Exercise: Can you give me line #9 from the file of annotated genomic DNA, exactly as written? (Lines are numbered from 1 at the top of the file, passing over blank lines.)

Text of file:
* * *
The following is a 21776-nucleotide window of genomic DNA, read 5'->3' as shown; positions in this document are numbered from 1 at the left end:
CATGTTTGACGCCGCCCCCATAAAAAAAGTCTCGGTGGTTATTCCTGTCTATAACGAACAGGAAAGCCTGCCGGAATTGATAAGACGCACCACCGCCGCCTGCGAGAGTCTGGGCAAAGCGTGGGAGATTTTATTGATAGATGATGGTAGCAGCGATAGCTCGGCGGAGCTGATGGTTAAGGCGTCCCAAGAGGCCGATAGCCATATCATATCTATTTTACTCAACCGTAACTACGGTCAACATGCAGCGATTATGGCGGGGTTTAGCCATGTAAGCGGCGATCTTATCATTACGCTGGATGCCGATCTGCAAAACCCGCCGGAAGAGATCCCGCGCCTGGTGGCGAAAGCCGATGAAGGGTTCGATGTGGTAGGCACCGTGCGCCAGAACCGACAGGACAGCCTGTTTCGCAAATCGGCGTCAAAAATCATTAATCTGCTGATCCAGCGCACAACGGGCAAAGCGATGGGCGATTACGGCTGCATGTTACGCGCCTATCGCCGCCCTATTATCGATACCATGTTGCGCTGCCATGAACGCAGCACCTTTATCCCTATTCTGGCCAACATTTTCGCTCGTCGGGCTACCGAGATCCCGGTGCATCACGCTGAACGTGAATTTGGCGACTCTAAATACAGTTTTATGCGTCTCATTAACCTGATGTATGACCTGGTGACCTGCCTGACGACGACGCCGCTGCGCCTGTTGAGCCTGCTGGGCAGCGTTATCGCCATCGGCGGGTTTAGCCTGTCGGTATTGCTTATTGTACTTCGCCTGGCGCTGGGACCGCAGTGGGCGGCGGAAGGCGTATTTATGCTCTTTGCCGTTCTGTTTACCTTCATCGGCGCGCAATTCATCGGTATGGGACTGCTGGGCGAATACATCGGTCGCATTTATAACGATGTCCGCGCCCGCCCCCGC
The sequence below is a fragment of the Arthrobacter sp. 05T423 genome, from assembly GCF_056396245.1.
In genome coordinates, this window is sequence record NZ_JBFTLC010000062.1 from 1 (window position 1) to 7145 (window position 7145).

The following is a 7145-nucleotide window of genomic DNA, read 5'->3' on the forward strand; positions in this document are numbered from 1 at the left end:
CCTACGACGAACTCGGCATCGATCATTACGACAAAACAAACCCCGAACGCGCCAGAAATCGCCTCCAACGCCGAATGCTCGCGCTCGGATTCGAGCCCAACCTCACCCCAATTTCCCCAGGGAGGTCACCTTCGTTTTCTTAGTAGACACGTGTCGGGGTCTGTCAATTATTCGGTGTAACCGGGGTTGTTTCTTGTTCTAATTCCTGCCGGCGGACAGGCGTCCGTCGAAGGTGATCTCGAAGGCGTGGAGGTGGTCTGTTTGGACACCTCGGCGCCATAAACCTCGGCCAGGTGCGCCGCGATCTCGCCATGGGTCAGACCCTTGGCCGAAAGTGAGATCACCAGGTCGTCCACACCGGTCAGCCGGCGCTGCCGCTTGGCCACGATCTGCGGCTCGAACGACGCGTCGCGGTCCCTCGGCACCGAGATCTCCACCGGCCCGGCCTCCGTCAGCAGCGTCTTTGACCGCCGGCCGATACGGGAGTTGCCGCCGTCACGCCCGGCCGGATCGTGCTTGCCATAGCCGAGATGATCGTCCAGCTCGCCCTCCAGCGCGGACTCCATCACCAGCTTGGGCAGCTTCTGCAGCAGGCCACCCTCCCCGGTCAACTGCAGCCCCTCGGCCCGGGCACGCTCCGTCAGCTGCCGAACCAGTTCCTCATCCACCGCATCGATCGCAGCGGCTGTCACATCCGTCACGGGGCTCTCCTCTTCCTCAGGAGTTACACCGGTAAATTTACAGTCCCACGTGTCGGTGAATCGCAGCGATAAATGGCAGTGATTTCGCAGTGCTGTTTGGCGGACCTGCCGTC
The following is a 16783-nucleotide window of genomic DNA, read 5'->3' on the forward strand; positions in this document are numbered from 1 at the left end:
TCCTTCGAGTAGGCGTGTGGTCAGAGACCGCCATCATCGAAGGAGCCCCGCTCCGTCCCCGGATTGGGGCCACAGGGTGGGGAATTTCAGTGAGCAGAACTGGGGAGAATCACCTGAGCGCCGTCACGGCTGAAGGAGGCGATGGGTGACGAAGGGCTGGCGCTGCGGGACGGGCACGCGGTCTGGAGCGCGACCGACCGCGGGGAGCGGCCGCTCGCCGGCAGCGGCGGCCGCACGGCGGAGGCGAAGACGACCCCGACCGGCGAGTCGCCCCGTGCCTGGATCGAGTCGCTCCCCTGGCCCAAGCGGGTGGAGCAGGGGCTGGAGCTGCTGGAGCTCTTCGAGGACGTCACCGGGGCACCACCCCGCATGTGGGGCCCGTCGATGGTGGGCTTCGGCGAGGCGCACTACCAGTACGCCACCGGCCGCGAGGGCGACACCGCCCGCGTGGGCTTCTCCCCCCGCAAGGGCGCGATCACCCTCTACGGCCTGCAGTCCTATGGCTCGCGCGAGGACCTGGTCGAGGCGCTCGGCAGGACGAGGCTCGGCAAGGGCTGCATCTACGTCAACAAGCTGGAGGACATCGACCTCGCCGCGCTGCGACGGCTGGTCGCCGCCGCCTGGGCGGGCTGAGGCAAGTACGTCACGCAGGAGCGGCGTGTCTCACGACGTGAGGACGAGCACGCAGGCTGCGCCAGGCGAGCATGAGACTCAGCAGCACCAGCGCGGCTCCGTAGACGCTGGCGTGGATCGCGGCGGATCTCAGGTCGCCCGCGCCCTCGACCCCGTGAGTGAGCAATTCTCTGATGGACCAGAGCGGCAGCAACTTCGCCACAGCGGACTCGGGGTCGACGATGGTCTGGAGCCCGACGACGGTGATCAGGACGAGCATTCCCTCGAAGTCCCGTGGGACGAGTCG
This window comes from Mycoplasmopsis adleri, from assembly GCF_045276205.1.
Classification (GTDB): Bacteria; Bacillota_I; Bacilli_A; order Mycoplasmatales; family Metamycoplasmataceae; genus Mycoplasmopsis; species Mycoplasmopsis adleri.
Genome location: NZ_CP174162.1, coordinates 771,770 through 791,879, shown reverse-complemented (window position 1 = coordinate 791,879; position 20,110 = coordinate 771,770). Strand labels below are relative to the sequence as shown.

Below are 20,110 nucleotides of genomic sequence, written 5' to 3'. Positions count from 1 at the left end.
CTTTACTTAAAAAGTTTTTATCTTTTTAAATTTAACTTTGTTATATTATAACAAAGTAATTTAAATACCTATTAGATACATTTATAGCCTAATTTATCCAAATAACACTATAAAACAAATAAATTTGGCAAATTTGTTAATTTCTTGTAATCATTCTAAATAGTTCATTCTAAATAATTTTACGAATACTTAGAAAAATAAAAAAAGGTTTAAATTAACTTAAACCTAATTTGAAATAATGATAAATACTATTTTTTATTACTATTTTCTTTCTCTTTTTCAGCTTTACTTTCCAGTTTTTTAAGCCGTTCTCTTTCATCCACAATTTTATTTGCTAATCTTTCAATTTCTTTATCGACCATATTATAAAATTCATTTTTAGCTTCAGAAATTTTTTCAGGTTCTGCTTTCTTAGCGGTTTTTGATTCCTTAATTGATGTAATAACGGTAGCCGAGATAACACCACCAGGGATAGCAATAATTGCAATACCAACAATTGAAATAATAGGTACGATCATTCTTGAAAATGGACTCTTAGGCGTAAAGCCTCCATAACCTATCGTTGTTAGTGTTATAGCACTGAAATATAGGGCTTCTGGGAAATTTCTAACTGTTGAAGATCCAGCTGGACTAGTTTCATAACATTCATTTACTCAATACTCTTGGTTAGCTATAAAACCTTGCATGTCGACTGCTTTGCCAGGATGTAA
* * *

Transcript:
This window comes from Mycoplasmopsis adleri, from assembly GCF_045276205.1.